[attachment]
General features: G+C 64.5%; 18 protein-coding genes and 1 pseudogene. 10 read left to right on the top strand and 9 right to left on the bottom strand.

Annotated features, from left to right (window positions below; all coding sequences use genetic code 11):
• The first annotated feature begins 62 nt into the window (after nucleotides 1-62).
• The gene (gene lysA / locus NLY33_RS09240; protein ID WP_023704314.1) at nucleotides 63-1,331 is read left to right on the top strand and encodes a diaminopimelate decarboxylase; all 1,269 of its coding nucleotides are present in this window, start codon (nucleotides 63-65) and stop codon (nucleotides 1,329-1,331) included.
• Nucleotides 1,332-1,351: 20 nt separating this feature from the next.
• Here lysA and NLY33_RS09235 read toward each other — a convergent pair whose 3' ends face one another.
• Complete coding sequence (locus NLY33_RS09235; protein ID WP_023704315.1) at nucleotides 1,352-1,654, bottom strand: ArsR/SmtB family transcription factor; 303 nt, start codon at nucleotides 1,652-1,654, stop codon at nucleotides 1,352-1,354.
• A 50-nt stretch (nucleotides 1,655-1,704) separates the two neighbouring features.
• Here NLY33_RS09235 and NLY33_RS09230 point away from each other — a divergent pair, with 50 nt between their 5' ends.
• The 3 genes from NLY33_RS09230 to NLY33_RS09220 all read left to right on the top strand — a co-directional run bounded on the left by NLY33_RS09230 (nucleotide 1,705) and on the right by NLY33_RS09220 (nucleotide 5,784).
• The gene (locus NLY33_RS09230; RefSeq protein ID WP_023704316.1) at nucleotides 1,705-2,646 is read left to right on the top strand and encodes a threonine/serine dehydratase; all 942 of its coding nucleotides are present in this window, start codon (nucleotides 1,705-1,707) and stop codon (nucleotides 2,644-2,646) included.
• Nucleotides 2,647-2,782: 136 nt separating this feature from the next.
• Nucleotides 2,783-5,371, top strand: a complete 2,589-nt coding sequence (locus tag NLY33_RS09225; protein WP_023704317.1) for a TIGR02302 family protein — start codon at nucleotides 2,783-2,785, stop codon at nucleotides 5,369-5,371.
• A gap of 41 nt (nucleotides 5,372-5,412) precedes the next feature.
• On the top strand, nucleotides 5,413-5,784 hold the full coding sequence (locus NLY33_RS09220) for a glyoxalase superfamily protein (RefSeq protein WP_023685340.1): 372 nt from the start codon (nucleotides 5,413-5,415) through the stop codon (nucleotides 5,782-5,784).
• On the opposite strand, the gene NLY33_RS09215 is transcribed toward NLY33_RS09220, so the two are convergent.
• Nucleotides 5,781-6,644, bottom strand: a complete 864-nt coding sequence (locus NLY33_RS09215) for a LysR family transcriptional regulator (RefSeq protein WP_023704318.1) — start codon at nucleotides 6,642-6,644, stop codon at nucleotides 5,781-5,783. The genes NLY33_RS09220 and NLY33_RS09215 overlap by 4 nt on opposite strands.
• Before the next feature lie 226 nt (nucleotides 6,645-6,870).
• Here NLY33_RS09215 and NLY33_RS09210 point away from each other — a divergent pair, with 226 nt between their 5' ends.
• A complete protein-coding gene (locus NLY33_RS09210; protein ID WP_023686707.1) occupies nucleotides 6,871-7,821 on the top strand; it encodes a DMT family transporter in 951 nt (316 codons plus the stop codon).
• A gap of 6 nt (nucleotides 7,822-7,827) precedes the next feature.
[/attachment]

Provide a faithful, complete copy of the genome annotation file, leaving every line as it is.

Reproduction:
General features: G+C 64.5%; 18 protein-coding genes and 1 pseudogene. 10 read left to right on the top strand and 9 right to left on the bottom strand.

Annotated features, from left to right (window positions below; all coding sequences use genetic code 11):
• The first annotated feature begins 62 nt into the window (after nucleotides 1-62).
• The gene (gene lysA / locus NLY33_RS09240; protein ID WP_023704314.1) at nucleotides 63-1,331 is read left to right on the top strand and encodes a diaminopimelate decarboxylase; all 1,269 of its coding nucleotides are present in this window, start codon (nucleotides 63-65) and stop codon (nucleotides 1,329-1,331) included.
• Nucleotides 1,332-1,351: 20 nt separating this feature from the next.
• Here lysA and NLY33_RS09235 read toward each other — a convergent pair whose 3' ends face one another.
• Complete coding sequence (locus NLY33_RS09235; protein ID WP_023704315.1) at nucleotides 1,352-1,654, bottom strand: ArsR/SmtB family transcription factor; 303 nt, start codon at nucleotides 1,652-1,654, stop codon at nucleotides 1,352-1,354.
• A 50-nt stretch (nucleotides 1,655-1,704) separates the two neighbouring features.
• Here NLY33_RS09235 and NLY33_RS09230 point away from each other — a divergent pair, with 50 nt between their 5' ends.
• The 3 genes from NLY33_RS09230 to NLY33_RS09220 all read left to right on the top strand — a co-directional run bounded on the left by NLY33_RS09230 (nucleotide 1,705) and on the right by NLY33_RS09220 (nucleotide 5,784).
• The gene (locus NLY33_RS09230; RefSeq protein ID WP_023704316.1) at nucleotides 1,705-2,646 is read left to right on the top strand and encodes a threonine/serine dehydratase; all 942 of its coding nucleotides are present in this window, start codon (nucleotides 1,705-1,707) and stop codon (nucleotides 2,644-2,646) included.
• Nucleotides 2,647-2,782: 136 nt separating this feature from the next.
• Nucleotides 2,783-5,371, top strand: a complete 2,589-nt coding sequence (locus tag NLY33_RS09225; protein WP_023704317.1) for a TIGR02302 family protein — start codon at nucleotides 2,783-2,785, stop codon at nucleotides 5,369-5,371.
• A gap of 41 nt (nucleotides 5,372-5,412) precedes the next feature.
• On the top strand, nucleotides 5,413-5,784 hold the full coding sequence (locus NLY33_RS09220) for a glyoxalase superfamily protein (RefSeq protein WP_023685340.1): 372 nt from the start codon (nucleotides 5,413-5,415) through the stop codon (nucleotides 5,782-5,784).
• On the opposite strand, the gene NLY33_RS09215 is transcribed toward NLY33_RS09220, so the two are convergent.
• Nucleotides 5,781-6,644, bottom strand: a complete 864-nt coding sequence (locus NLY33_RS09215) for a LysR family transcriptional regulator (RefSeq protein WP_023704318.1) — start codon at nucleotides 6,642-6,644, stop codon at nucleotides 5,781-5,783. The genes NLY33_RS09220 and NLY33_RS09215 overlap by 4 nt on opposite strands.
• Before the next feature lie 226 nt (nucleotides 6,645-6,870).
• Here NLY33_RS09215 and NLY33_RS09210 point away from each other — a divergent pair, with 226 nt between their 5' ends.
• A complete protein-coding gene (locus NLY33_RS09210; protein ID WP_023686707.1) occupies nucleotides 6,871-7,821 on the top strand; it encodes a DMT family transporter in 951 nt (316 codons plus the stop codon).
• A gap of 6 nt (nucleotides 7,822-7,827) precedes the next feature.